Making shortbread.

Tired of reading about my schools?  Don’t worry, this will be the last one in awhile.  So get ready for a long post and lots of photos!

The pinnacle of last semester was teaching all of my junior high kids how to make shortbread.  I mentioned this briefly awhile ago.   Originally, I was supposed to come up with my own recipe but it was changed last minute to shortbread.  I’m glad this happened because I was already swamped with work.  The nutrionist, Ms. Ono, had already baked shortbread to test out how easy it was to make.  The results were very good so we decided to go ahead and go through with it.  The only problem was that baking the shortbread took around 40 minutes.  Class time lasts around 50 minutes so needless to say, we had to have class run twice as long if we were going to get anything done.  Since I teach 3 classes (well, technically 4 since we split up the 3rd years), I was asked if I could spend the entire day teaching the kids.  This is usually unheard of; the max amount of periods I teach is five.  Needless to say, it was going to be a busy day.  At least I wasn’t going to be bored.

For 1st and 2nd period, I was teaching the 2nd years.  Ideally, they were the best group to start with because they’re the smartest and most energetic.  However, everyone is usually still pretty sleepy during 1st period and it showed with everyone.  However, people like Maido were still as energetic as ever.  We had one specific rule for our English cooking class: speak in English only.  Some of the students tried their best but weren’t able to keep it up the entire time.  I honestly didn’t care.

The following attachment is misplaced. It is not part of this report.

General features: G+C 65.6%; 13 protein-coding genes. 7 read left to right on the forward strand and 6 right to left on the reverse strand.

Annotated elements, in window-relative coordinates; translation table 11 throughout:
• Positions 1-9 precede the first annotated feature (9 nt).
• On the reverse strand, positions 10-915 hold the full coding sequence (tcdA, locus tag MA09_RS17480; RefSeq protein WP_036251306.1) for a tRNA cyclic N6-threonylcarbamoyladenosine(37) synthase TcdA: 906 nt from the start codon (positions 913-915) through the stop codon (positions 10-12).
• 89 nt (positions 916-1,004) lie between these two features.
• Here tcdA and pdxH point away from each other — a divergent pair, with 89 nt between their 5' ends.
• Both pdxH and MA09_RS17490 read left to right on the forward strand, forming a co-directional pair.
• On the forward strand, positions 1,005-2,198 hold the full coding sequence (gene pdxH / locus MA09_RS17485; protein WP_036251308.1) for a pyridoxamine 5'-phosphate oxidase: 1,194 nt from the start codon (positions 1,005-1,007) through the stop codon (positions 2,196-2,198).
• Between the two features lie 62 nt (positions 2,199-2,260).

I brought my American cell phone to take pictures of everyone.  The reason I used it instead of my Japanese one is that in Japan, you can’t disable the sound when you take a picture, mainly to try to prevent perverts taking upskirt pictures stealthily.  Needless to say, I wanted to be stealthy when I took my pictures because otherwise, half of my kids would probably try to hide themselves or would be too distracted.  Overall, I think I did a good job in taking pictures.  Plus, you’ll be able to put some faces on the people I mention a lot 😀

First thing we did was mix up all the dough together in a bowl.  FYI, you’re required to always wear an apron and a bandana when it comes to cooking stuff here, even if it won’t be messy:

Next up was putting the dough in the pan and flattening it with a spoon to even it out.    Maido looked kinda clueless on what to do at first:

After telling her what to do, she happily yelled out “Okay! No problem! You’re a very nice looking guy!”  Ah, typical Maido characteristics.  She’s too funny.  She happily posed for the camera:

This is Tsu, aka the witty girl of the group doing her thing.  She noticed I was taking a picture and posed.  I was actually surprised she did:

Right after we took the picture, she asked me, “How did it turn out?  Do I look cute?”

“Of course you do.”

Then Ichiro, one of her group members commented with “I don’t know, she kind of looks like a fish…”

I don’t know why, but I lost it with that comment.  Tsu got really worked and yelled out “Diego, why are you laughing at that?!?!!!!”  in her heavily accented, whiny voice.  She’s really known for whining heavily so that only made me laugh even more.

Once we baked the shortbread, we had to cut it into 8 pieces and sprinkle the top with sugar.  Here’s Manami, our English ace, in action:

Meanwhile, other students were washing the kitchen supplies.  Here’s Reno, the girl who likes anything sweet.  To her right is Ichiro.  She really wanted to drink peach tea with the shortbread but unfortunately we didn’t have any.  Her, Maido and Tsu are really good friends and you usually can see them together:

Manami making some tea for tea time!: